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Unformatted text preview: DX ECX EAX EFLAGS EIP CR3 (PDBR) ESP2 ESP1 ESP0 Reserved bits. Set to 0. Figure 6-2. 32-Bit Task-State Segment (TSS) 6-5 TASK MANAGEMENT CR3 control register field Contains the base physical address of the page directory to be used by the task. Control register CR3 is also known as the page-directory base register (PDBR). Privilege level-0, -1, and -2 stack pointer fields These stack pointers consist of a logical address made up of the segment selector for the stack segment (SS0, SS1, and SS2) and an offset into the stack (ESP0, ESP1, and ESP2). Note that the values in these fields are static for a particular task; whereas, the SS and ESP values will change if stack switching occurs within the task. T (debug trap) flag (byte 100, bit 0) When set, the T flag causes the processor to raise a debug exception when a task switch to this task occurs (refer to Section, “Task-Switch Exception Condition”, in Chapter 15, Debugging and Performance Monitoring). I/O map base address field Contains a 16-bit offset from the base of the TSS to the I/O permission bit map and interrupt redirection bitmap. When present, these maps are stored in the TSS at higher addresses. The I/O map base address points to the beginning of the I/O permission bit map and the end of the interrupt redirection bit map. Refer to Chapter 9, Input/Output, in the Intel Architecture Software Developer’s Manual, Volume 1, for more information about the I/O permission bit map. Refer to Section 16.3., “Interrupt and Exception Handling in Virtual8086 Mode” in Chapter 16, 8086 Emulation for a detailed description of the interrupt redirection bit map. If paging is used, care should be taken to avoid placing a page boundary within the part of the TSS that the processor reads during a task switch (the first 104 bytes). If a page boundary is placed within this part of the TSS, the pages on either side of the boundary must be present at the same time and contiguous in physical memory. The reason for this restriction is that when accessing a TSS during a task switch, the processor reads and writes into the first 104 bytes of each TSS from contiguous physical addresses beginning with the physical address of the first byte of the TSS. It may not perform address translations at a page boundary if one occurs within this area. So, after the TSS access begins, if a part of the 104 bytes is not both present and physically contiguous, the processor will access incorrect TSS information, without generating a page-fault exception. The reading of this incorrect information will generally lead to an unrecoverable exception later in the task switch process. Also, if paging is used, the pages corresponding to the previous task’s TSS, the current task’s TSS, and the descriptor table entries for each should be marked as read/write. The task switch will be carried out faster if the pages containing these structures are also present in memory before the task switch is initiated. 6.2.2. TSS Descriptor The TSS, like all other segments, is defined by a segment descriptor. Figure 6-3 shows the format of a TSS descriptor. TSS descriptors may only be placed in the GDT; they cannot be placed in an LDT or the IDT. An attempt to access a TSS using a segment selector with its TI 6-6 TASK MANAGEMENT flag set (which indicates the current LDT) causes a general-protection exception (#GP) to be generated. A general-protection exception is also generated if an attempt is made to load a segment selector for a TSS into a segment register. The busy flag (B) in the type field indicates whether the task is busy. A busy task is currently running or is suspended. A type field with a value of 1001B indicates an inactive task; a value of 1011B indicates a busy task. Tasks are not recursive. The processor uses the busy flag to detect an attempt to call a task whose execution has been interrupted. To insure that there is only one busy flag is associated with a task, each TSS should have only one TSS descriptor that points to it. TSS Descriptor 31 24 23 22 21 20 19 16 15 14 13 12 11 87 0 A G00V L D P L Base 31:24 Limit 19:16 P Type 010B1 Base 23:16 4 0 31 16 15 Base Address 15:00 Segment Limit 15:00 0 AVL B BASE DPL G LIMIT P TYPE Available for use by system software Busy flag Segment Base Address Descriptor Privilege Level Granularity Segment Limit Segment Present Segment Type Figure 6-3. TSS Descriptor The base, limit, and DPL fields and the granularity and present flags have functions similar to their use in data-segment descriptors (refer to Section 3.4.3., “Segment Descriptors” in Chapter 3, Protected-Mode Memory Management). The limit field must have a value equal to or greater than 67H (for a 32-bit TSS), one byte less than the minimum size of a TSS. Attempting to switch to a task whose TSS descriptor has a limit less than 67H generates an invalid-TSS exception (#TS). A larger limit is required if an I/O permission bit map is included in the TSS. An even larger limit would be required if the operating system stores additional data in the TSS. The processor does not check fo...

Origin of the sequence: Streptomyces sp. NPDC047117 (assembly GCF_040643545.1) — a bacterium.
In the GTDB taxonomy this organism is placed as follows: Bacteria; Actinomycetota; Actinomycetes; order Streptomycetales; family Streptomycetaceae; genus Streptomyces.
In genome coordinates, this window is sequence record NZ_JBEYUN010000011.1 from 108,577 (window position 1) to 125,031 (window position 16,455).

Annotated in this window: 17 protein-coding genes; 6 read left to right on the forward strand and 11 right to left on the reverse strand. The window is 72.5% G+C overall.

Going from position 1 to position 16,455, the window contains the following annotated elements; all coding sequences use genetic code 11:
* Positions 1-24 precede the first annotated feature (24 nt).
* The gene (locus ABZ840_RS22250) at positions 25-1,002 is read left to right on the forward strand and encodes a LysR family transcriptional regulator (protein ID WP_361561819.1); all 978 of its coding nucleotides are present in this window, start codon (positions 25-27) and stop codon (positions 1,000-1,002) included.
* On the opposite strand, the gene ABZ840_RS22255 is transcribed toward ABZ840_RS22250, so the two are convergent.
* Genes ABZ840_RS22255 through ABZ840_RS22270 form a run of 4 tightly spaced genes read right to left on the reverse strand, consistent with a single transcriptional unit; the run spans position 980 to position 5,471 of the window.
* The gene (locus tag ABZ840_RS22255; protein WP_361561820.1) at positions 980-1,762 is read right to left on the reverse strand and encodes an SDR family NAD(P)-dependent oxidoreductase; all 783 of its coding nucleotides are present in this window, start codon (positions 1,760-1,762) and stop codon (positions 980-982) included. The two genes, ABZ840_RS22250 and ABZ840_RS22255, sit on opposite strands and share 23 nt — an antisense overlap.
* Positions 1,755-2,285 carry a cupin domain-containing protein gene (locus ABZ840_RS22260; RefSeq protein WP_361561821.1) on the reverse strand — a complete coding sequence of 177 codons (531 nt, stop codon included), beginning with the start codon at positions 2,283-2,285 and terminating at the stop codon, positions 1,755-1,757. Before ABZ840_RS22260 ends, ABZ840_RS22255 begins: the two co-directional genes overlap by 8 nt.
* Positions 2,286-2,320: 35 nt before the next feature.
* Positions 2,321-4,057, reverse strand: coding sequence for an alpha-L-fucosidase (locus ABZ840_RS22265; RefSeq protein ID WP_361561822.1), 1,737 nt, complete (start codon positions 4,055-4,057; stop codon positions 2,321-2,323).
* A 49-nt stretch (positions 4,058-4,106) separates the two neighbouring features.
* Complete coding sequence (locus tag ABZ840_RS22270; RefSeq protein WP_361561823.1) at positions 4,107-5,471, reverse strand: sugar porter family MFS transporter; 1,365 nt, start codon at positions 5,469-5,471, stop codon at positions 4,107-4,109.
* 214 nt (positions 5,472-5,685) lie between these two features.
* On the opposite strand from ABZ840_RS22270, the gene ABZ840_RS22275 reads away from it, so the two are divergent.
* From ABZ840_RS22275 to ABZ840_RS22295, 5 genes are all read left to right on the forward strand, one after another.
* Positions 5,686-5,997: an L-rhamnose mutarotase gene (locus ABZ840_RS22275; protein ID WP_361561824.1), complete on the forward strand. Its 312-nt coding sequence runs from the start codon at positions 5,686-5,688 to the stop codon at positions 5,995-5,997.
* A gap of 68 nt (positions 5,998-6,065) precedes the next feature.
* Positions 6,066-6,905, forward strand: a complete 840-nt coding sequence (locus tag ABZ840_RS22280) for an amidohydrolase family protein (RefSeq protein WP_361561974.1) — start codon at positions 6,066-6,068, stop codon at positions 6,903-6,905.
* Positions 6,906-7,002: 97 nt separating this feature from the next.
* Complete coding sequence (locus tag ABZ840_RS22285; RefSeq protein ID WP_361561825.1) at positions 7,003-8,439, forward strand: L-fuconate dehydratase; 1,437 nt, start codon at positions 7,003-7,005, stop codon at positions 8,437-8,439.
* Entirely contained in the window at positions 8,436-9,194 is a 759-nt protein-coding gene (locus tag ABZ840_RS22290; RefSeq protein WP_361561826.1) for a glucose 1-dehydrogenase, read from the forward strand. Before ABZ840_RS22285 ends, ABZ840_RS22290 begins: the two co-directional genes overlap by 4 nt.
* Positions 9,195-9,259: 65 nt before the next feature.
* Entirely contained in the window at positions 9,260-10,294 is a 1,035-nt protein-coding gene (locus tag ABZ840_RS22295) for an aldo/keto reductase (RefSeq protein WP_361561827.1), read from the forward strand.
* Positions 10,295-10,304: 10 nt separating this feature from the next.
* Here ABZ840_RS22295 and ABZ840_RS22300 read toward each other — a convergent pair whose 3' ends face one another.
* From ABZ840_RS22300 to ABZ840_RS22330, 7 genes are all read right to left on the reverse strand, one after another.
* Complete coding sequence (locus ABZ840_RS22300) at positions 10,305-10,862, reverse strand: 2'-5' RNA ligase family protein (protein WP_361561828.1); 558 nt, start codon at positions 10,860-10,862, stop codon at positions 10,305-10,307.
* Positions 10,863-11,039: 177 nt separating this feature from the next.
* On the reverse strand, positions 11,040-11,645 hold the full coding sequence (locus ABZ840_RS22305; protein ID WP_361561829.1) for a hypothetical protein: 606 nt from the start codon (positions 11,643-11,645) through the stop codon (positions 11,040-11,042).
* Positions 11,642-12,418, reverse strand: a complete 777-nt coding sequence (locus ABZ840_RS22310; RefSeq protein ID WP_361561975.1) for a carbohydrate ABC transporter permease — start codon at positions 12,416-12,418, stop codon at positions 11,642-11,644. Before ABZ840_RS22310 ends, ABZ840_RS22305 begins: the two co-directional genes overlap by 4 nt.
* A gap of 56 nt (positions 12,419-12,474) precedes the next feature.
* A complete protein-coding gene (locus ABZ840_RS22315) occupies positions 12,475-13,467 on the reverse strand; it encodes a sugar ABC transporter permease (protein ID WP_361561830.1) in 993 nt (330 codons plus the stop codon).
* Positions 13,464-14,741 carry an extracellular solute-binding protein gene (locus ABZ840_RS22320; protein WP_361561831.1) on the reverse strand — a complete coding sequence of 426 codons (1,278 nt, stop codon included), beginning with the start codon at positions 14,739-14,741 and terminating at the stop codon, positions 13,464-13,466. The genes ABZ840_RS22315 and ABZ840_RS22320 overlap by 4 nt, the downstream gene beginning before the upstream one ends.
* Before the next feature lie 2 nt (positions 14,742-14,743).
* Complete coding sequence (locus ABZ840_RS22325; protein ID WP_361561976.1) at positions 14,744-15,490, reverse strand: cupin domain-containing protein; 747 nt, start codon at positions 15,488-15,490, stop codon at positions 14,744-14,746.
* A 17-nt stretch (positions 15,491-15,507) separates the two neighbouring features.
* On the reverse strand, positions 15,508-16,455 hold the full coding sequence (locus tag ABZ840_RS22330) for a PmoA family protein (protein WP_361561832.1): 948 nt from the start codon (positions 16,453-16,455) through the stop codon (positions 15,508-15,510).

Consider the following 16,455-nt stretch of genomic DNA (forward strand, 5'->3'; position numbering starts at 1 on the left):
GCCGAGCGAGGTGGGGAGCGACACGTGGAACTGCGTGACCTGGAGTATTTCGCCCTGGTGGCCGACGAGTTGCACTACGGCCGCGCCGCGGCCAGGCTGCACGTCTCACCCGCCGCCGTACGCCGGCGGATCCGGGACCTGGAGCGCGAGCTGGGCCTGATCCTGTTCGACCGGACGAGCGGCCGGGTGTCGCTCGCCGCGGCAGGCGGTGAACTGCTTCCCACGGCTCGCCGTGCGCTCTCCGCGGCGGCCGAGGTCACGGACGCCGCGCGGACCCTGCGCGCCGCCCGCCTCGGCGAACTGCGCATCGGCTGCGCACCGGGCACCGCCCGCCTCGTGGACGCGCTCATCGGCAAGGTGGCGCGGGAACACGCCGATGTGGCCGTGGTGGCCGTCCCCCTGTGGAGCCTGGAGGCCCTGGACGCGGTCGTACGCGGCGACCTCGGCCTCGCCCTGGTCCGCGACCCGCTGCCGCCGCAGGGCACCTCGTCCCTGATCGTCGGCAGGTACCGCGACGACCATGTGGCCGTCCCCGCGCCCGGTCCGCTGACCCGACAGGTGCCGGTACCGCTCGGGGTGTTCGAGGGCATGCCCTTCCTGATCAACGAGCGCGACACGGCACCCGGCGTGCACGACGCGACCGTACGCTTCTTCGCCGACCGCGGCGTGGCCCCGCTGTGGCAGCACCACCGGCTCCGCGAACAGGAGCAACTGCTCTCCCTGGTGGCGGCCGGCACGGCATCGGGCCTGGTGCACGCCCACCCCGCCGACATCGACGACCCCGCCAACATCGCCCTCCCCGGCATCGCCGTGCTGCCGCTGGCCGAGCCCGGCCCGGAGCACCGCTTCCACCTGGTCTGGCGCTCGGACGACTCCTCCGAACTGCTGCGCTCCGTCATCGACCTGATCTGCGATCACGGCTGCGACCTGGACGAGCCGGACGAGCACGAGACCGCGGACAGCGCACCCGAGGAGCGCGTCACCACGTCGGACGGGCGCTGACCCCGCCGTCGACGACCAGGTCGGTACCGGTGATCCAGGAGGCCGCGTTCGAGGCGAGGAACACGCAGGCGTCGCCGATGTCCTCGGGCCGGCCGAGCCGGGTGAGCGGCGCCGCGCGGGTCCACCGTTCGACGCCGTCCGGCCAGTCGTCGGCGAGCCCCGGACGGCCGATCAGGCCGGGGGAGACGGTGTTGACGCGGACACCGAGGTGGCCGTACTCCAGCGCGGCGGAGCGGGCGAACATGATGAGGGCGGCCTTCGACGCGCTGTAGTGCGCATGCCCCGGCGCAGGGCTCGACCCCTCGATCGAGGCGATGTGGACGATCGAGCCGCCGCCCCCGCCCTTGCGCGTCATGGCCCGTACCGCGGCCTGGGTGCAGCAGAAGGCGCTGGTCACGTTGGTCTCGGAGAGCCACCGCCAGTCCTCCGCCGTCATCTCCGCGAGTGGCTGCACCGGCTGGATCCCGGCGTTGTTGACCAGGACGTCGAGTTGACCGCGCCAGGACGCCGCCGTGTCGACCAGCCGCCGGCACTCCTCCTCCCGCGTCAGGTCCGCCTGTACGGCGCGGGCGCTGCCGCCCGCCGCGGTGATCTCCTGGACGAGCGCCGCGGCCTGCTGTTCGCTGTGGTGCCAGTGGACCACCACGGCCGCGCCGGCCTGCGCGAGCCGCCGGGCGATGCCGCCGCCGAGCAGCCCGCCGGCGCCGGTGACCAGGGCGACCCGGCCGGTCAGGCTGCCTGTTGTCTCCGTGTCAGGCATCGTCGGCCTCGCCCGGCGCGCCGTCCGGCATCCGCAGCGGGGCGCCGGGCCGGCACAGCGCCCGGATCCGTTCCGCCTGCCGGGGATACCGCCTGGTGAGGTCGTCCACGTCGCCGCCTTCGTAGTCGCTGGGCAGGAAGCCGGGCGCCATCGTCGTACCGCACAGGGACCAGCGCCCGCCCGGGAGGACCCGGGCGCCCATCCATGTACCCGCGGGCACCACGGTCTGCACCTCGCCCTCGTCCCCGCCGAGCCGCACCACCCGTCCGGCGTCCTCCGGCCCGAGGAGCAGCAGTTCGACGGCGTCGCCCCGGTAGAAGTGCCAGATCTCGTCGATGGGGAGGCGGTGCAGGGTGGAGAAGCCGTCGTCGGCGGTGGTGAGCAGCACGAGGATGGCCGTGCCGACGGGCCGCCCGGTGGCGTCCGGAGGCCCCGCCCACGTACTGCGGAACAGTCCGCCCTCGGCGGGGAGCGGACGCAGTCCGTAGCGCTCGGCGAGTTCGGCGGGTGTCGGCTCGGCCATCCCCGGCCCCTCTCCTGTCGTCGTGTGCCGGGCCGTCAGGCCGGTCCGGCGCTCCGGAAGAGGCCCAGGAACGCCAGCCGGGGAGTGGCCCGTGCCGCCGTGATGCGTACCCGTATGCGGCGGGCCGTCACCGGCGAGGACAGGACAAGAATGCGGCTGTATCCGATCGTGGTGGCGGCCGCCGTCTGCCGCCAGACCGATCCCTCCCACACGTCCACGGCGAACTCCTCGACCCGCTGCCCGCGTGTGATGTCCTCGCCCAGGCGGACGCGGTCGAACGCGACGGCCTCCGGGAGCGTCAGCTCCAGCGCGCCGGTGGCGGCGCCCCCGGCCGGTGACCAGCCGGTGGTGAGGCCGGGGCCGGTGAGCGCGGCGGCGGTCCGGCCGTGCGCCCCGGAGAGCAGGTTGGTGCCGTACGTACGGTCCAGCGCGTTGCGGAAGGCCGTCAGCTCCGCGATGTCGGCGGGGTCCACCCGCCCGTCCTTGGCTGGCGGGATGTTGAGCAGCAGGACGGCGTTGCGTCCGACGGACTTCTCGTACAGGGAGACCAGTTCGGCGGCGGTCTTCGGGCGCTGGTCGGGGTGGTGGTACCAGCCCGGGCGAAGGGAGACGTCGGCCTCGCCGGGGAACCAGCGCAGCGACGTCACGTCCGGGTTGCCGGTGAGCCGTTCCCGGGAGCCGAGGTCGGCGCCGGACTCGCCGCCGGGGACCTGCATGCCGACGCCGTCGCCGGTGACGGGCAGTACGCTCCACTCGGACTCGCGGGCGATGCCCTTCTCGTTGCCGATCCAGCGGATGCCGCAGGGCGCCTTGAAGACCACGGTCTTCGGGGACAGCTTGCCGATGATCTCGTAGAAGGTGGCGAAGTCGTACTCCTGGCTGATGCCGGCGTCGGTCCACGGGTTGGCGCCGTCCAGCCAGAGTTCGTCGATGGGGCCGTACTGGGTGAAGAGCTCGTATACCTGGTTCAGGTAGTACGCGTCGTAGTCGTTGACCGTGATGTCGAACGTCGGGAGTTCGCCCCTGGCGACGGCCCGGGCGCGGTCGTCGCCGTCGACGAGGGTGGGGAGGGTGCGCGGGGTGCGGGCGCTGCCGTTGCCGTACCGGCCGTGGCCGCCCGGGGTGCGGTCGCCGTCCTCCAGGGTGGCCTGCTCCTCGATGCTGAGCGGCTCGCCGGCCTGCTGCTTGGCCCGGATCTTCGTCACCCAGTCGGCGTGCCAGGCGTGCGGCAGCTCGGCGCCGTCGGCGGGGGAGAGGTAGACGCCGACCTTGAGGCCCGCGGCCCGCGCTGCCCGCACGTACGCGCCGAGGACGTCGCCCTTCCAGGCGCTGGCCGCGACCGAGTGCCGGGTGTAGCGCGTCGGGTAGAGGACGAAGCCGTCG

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This note was uploaded on 06/07/2013 for the course ECE 1234 taught by Professor Kwhon during the Spring '10 term at Berkeley.

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